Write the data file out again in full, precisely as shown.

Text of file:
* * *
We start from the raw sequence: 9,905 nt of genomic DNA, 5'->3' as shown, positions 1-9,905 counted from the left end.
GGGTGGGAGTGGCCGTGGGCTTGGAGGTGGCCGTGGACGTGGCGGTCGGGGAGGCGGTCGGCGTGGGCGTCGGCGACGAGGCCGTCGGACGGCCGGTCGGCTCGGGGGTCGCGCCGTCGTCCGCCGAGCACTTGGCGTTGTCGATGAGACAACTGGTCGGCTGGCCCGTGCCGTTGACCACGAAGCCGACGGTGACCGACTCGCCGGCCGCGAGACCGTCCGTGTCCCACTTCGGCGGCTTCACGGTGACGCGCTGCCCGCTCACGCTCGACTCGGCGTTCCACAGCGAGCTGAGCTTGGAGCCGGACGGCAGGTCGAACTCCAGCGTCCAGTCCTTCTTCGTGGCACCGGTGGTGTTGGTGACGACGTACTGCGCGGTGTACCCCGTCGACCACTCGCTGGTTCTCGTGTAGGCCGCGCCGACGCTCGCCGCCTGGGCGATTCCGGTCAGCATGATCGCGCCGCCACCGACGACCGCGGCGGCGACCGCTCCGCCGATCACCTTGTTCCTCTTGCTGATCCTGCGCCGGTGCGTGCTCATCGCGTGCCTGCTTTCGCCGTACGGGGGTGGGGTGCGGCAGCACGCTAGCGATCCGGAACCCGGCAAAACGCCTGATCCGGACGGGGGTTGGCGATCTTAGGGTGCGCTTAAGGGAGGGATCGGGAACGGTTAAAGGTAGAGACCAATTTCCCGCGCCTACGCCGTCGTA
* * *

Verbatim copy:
We start from the raw sequence: 9,905 nt of genomic DNA, 5'->3' as shown, positions 1-9,905 counted from the left end.
GGGTGGGAGTGGCCGTGGGCTTGGAGGTGGCCGTGGACGTGGCGGTCGGGGAGGCGGTCGGCGTGGGCGTCGGCGACGAGGCCGTCGGACGGCCGGTCGGCTCGGGGGTCGCGCCGTCGTCCGCCGAGCACTTGGCGTTGTCGATGAGACAACTGGTCGGCTGGCCCGTGCCGTTGACCACGAAGCCGACGGTGACCGACTCGCCGGCCGCGAGACCGTCCGTGTCCCACTTCGGCGGCTTCACGGTGACGCGCTGCCCGCTCACGCTCGACTCGGCGTTCCACAGCGAGCTGAGCTTGGAGCCGGACGGCAGGTCGAACTCCAGCGTCCAGTCCTTCTTCGTGGCACCGGTGGTGTTGGTGACGACGTACTGCGCGGTGTACCCCGTCGACCACTCGCTGGTTCTCGTGTAGGCCGCGCCGACGCTCGCCGCCTGGGCGATTCCGGTCAGCATGATCGCGCCGCCACCGACGACCGCGGCGGCGACCGCTCCGCCGATCACCTTGTTCCTCTTGCTGATCCTGCGCCGGTGCGTGCTCATCGCGTGCCTGCTTTCGCCGTACGGGGGTGGGGTGCGGCAGCACGCTAGCGATCCGGAACCCGGCAAAACGCCTGATCCGGACGGGGGTTGGCGATCTTAGGGTGCGCTTAAGGGAGGGATCGGGAACGGTTAAAGGTAGAGACCAATTTCCCGCGCCTACGCCGTCGTA